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Podcasting: How to Sound Professional Even if You’re a Beginner

Posted By Guest Blogger 4th of July 2016 Podcasting 4

photo-1453738773917-9c3eff1db985By Karly Nimmo of Radcasters Podcasting S’cool.

Which mic is best?

This is a question I get asked, as a voice over artist, podcaster and podcast teacher/mentor, over and over and over again.

Here’s the thing, it’s an inherently flawed question.  There are way to many variables to be able to flat out answer this question correctly.

  • where are you recording?
  • what are you recording
  • how are you recording?
  • are you male or female?
  • what is your budget?

Really the question isn’t ‘what is the best mic?’, it’s actually ‘how do I make my audio sound great?”, and that question comes with a pretty easy answer (which is actually another question): what is your recording space like?

While so many people are stressing about which mic is the right mic, the most important factor has very little to do with the mic you choose to use… it’s all about the way in which you use it, and the space you use it in.

As I see it, there are two key factors in creating a great sounding podcast:

  • a compelling message that you are passionate about
  • recording in an environment that supports great sound

In this video I’ll show you exactly WHY space should be your number one concern, above and beyond your choice of mic.

After watching the vid, I’d love to hear what changes you’ll be making to your space?

Creating a podcast recording space from Karly Nimmo on Vimeo.

Karly Nimmo is all about about helping people find their voice, and giving them the tools and platform to get it out there.  She’s a passionate podcaster, teacher and mentor at Radcasters Podcasting S’cool.

About Guest Blogger
This post was written by a guest contributor. Please see their details in the post above.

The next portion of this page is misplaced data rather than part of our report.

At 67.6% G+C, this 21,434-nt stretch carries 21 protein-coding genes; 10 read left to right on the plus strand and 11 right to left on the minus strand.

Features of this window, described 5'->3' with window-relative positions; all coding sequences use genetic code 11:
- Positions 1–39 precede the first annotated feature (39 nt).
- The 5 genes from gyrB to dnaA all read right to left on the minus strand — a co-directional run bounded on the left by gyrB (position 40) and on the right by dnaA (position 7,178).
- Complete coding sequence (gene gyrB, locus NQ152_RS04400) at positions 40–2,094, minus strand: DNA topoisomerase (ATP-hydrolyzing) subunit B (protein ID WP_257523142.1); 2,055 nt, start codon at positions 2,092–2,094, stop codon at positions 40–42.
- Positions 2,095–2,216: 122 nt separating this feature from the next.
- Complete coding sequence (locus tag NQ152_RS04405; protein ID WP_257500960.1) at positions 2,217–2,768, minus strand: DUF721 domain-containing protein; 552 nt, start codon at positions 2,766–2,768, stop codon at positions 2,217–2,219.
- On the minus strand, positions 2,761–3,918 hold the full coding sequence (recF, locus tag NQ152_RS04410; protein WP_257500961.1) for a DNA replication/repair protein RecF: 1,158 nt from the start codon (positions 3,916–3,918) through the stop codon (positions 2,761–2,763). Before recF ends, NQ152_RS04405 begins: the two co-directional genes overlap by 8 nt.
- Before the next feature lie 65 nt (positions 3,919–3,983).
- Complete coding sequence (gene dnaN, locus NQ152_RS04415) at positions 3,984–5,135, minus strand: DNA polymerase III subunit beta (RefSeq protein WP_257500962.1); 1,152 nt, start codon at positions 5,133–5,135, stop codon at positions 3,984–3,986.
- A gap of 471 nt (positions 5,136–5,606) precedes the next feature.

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Comments
  1. This was a very helpful video. I’m a podcast host for Men of Abundance. I currently live in a beach home that is not big enough for me to create a studio. So, when I do record in the house, I do so early in the morning, at my dining room table with all windows closed to block sounds such as dog barks and air plane traffic. However, 80% of my content and shows is recorded in the cab of my Toyota Tacoma. It seems to be working out well. Thanks for the info.

  2. Yes, more than mic, it is the place which plays key role. If one can avoid echo, external/environmental noises, and electrical noises, half of the work is done !!

    Simple trick that I had used is to hang thick winter blankets on the walls and windows to suppress echo and noises. Easy !

  3. Great video Karly, I started podcasting using a standard HP headset with attached microphone but now I am using Blue yeti mic with a standard pop filter and Audacity as audio editing tool. The biggest benefit which I got from my new mic is sound quality it’s way more clear and manly as compared to the hollow sound of HP mic. The cost difference is also big but Blue yeti is value for money.

    You can see my most recent recordings with new setup on this page http://www.thesourcecad.com/autocad-tutorials/

    I have recorded last two sections of videos with Blue yeti and rest of the recordings are from HP microphone and you can clearly see the difference.

  4. So timely, great video – just launched my podcast to iTunes (Behind The Canvas) and struggled with setting up the space with no echo. Plugged in Bose headphones to my Audio Technica mic and it cancelled most of the bounce.

    Great set up with the acoustic tiles – may have to go bigger and try that!

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